Do book in advance though especially when there is a festival in town. We were there last weekend and reserved a table for Friday night, the night that the Food Festival launched. You don't get a menu in your hand. A large blackboard is positioned on a nearby chair and you are given plenty of time to consider the long list, everything from mussels to lobster, from pollack to black sole. We made our choices as we sipped a glass of cool prosecco.
Curried plaice

If the outside looks like a hut, the inside is solid and comfortable, lots of paintings hanging there, including a lovely Currach by local artist Liam O'Neill. We had time to look around before the starters arrived.

Pan fried curried plaice fillet with mango salsa was CL’s choice. And mine was the Duo of home cured and smoked salmon with citrus dressing. Indeed, it was an agreed choice and we went half and half. Both were excellent, the salmon smooth and easy, the plaice enhanced by the mild curry treatment.
Salmon

Jean Marie Vaireaux has been chef here for the past ten years - he has been in Dingle for much longer - and we noticed that was demoing his Scallops flambéed with Calvados on the following day. We didn't pick that as a mains as we thought we’d catch him at St Jame’s Church, the demo venue for the festival. But we got side-tracked by the Taste Trail!

Back to Out of the Blue and the mains, where there were many choices. Mine was the Char-grilled Halibut fillet with garlic butter. An excellent dish, superbly cooked and delivered to the table.
Halibut

I enjoyed that and CL was very happy indeed with her Pan fried Plaice fillet with Ratatouille Provençal, another simple dish, superbly executed.

Oh, almost forgot, We have wine. The list is large enough to cover most tastes and the majority of the wines are European.  Not a great fan of Picpoul de Pinet but the Cave L’Ormarine Preambule from the Languedoc could change my mind! Crisp, smooth, fruity, and mouth-watering, it proved an excellent match all through.

Dessert? Tempted yes, but in the end settled on a share of the cheese offering that featured Gubbeen and Crozier Blue and we finished off with that and a glass of port. Delicious end to a lovely evening and then a short stroll back to the hotel.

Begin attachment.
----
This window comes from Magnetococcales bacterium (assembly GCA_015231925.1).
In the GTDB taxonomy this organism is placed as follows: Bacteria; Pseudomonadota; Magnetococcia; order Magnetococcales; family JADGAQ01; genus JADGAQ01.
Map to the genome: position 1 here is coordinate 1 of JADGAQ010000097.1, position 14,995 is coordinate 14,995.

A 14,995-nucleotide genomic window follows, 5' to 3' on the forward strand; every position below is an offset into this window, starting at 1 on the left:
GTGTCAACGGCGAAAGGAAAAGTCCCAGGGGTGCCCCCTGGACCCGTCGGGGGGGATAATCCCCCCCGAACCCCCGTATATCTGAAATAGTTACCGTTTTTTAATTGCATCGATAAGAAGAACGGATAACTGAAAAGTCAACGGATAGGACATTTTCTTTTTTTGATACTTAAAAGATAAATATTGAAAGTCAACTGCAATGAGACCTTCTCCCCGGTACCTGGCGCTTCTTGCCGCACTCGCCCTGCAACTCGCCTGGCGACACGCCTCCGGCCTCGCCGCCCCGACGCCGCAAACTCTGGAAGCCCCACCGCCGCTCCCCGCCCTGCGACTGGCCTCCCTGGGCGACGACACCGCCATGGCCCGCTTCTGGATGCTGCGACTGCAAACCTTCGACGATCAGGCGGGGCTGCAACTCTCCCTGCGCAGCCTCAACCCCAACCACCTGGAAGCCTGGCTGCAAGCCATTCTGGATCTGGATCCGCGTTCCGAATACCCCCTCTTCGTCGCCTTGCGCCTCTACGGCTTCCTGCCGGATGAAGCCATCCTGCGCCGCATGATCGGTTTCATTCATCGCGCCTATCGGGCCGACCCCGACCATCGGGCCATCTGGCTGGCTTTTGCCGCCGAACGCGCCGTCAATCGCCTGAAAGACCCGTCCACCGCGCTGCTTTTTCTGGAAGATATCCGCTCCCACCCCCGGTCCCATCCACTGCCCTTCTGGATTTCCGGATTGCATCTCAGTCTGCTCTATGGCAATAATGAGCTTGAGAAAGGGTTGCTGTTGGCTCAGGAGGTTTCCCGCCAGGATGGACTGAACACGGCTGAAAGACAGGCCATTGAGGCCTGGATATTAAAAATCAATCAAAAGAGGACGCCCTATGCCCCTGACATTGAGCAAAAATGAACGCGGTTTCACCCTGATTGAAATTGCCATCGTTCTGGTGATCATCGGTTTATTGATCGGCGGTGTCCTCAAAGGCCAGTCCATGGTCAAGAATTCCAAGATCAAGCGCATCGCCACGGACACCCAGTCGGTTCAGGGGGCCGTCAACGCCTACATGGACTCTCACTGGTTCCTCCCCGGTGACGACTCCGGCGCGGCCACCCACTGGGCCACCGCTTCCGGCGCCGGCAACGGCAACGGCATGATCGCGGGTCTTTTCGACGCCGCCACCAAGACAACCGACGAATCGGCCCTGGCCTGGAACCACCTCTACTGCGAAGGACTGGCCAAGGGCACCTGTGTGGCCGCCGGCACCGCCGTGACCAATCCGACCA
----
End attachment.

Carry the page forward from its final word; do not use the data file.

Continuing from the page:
See Also:



Tuesday, October 3, 2017

72 Tastes of Dingle. Great Choices for €22

72 Tastes of Dingle
Great Choices for 22 Euro

We were sitting (well, standing, no room to sit) in the sunny back-yard of Dick Mack’s Pub in Dingle last weekend, coming to the conclusion that we were attending the best food festival in Ireland. As we finished up and made our way down Green Street, we met different groups of friends, all in town for the festival and all agreeing that it is indeed the best.

The Taste Trail that we, and they, were following is a major plank of Dingle’s success. For €22.50, you can buy a book of trail tickets. Present a ticket at any of 72 participating outlets and you’ll get a taste, two tickets and you’ll get a different offering (maybe better, maybe bigger). The outlets can include restaurants and cafes and pubs, but a music shop, a Surf Shop, an art gallery, may also host a food producer or a wine seller. The choice is huge. And often impressive.

Kick off, on both Saturday and Sunday, is 1.00pm. We weren't going to be in town on Sunday so we were determined to get the best from Saturday and we certainly did well.

Out of the Blue was quite close to our hotel. We had eaten there the night before so knew its quality. Here, for one ticket or two euro, we got a Taste of the Blue, a helping of calamari with an Asian style sauce. We ate on the sunny bench outside and soon headed off towards the next stop.
At Ida's, the two of us with (l-r), Colm & Pascal (both Le Caveau)
and Kevin and David (both Ida's). Selfie by Colm!

Murphy’s Pub was listed at #8 on the list. We joined the long queue and our short wait was rewarded with a Pulled Duck in a mini Pitta Pocket with sweet red cabbage. A delicious combination and plenty of it, again two euro.

We passed stalls selling lager and fresh barbecued Tuna, even (inadvertently, sorry Sam) one selling Cloudberry’s macarons, before landing at The Dolphin Shop. Here Ruggero Sileri was busy serving his Italian Traditional Porchetta - slow-cooked (10hrs) loin of pork, served on bread with a thick layer of caramelised onions. Again a massive and tasty mouthful for the minimum.
Pink Pinot Grigio

We had intended to get to the other side of town and thought we’d better get a move on, skipping excellent offerings from the likes of the Charthouse and Fenton's and the ever popular Bush Tucker Kangaroo Skewer at Dingle Surf.

We were heading for Bacus on Green Street where Gaelic Escargot were selling their snails with a garlic and herb butter and Bacus sourdough to soak up the sauce. Delicious, though I got some curious stares as I poked the snails out of their shells while sitting on the steps of the church.

Nearby the local Fire Brigade were doing a demo, showing just how dangerous a fire in a chip pan can be, often started inadvertently by a man coming home from the pub and then falling asleep. Even if you're fully sober you’ll need all your wits about you to safely put out such a fire. If you come across any such demo in your area, do take the time to observe and learn.